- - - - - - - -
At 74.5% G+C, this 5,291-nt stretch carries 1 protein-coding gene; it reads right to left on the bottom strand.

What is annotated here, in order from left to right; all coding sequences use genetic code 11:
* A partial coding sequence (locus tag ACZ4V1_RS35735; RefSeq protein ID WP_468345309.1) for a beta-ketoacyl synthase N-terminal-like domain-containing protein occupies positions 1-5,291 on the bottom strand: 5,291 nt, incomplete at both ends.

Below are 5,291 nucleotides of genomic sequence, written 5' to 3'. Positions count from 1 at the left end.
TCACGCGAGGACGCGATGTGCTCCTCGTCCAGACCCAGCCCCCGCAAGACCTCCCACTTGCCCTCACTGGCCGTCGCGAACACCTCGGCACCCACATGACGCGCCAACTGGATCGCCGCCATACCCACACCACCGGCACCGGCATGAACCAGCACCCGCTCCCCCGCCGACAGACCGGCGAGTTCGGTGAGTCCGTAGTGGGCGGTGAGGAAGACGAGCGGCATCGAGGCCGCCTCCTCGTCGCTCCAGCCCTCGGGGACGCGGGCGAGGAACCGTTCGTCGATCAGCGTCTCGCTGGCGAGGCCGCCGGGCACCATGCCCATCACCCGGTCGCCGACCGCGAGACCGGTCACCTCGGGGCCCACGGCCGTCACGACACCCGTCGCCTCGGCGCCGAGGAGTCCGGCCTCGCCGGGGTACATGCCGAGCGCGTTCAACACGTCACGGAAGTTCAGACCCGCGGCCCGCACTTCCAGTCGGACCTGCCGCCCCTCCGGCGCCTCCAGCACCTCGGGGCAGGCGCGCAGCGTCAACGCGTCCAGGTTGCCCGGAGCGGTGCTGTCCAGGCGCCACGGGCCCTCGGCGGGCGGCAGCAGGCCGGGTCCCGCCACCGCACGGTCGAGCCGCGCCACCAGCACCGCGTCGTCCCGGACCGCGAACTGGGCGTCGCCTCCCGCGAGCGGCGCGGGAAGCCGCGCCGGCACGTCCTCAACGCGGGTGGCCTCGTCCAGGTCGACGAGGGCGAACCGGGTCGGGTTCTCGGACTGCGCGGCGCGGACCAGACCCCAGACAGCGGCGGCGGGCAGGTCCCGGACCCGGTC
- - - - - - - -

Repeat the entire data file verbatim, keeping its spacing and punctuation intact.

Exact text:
At 74.5% G+C, this 5,291-nt stretch carries 1 protein-coding gene; it reads right to left on the bottom strand.

What is annotated here, in order from left to right; all coding sequences use genetic code 11:
* A partial coding sequence (locus tag ACZ4V1_RS35735; RefSeq protein ID WP_468345309.1) for a beta-ketoacyl synthase N-terminal-like domain-containing protein occupies positions 1-5,291 on the bottom strand: 5,291 nt, incomplete at both ends.

Below are 5,291 nucleotides of genomic sequence, written 5' to 3'. Positions count from 1 at the left end.
TCACGCGAGGACGCGATGTGCTCCTCGTCCAGACCCAGCCCCCGCAAGACCTCCCACTTGCCCTCACTGGCCGTCGCGAACACCTCGGCACCCACATGACGCGCCAACTGGATCGCCGCCATACCCACACCACCGGCACCGGCATGAACCAGCACCCGCTCCCCCGCCGACAGACCGGCGAGTTCGGTGAGTCCGTAGTGGGCGGTGAGGAAGACGAGCGGCATCGAGGCCGCCTCCTCGTCGCTCCAGCCCTCGGGGACGCGGGCGAGGAACCGTTCGTCGATCAGCGTCTCGCTGGCGAGGCCGCCGGGCACCATGCCCATCACCCGGTCGCCGACCGCGAGACCGGTCACCTCGGGGCCCACGGCCGTCACGACACCCGTCGCCTCGGCGCCGAGGAGTCCGGCCTCGCCGGGGTACATGCCGAGCGCGTTCAACACGTCACGGAAGTTCAGACCCGCGGCCCGCACTTCCAGTCGGACCTGCCGCCCCTCCGGCGCCTCCAGCACCTCGGGGCAGGCGCGCAGCGTCAACGCGTCCAGGTTGCCCGGAGCGGTGCTGTCCAGGCGCCACGGGCCCTCGGCGGGCGGCAGCAGGCCGGGTCCCGCCACCGCACGGTCGAGCCGCGCCACCAGCACCGCGTCGTCCCGGACCGCGAACTGGGCGTCGCCTCCCGCGAGCGGCGCGGGAAGCCGCGCCGGCACGTCCTCAACGCGGGTGGCCTCGTCCAGGTCGACGAGGGCGAACCGGGTCGGGTTCTCGGACTGCGCGGCGCGGACCAGACCCCAGACAGCGGCGGCGGGCAGGTCCCGGACCCGGTC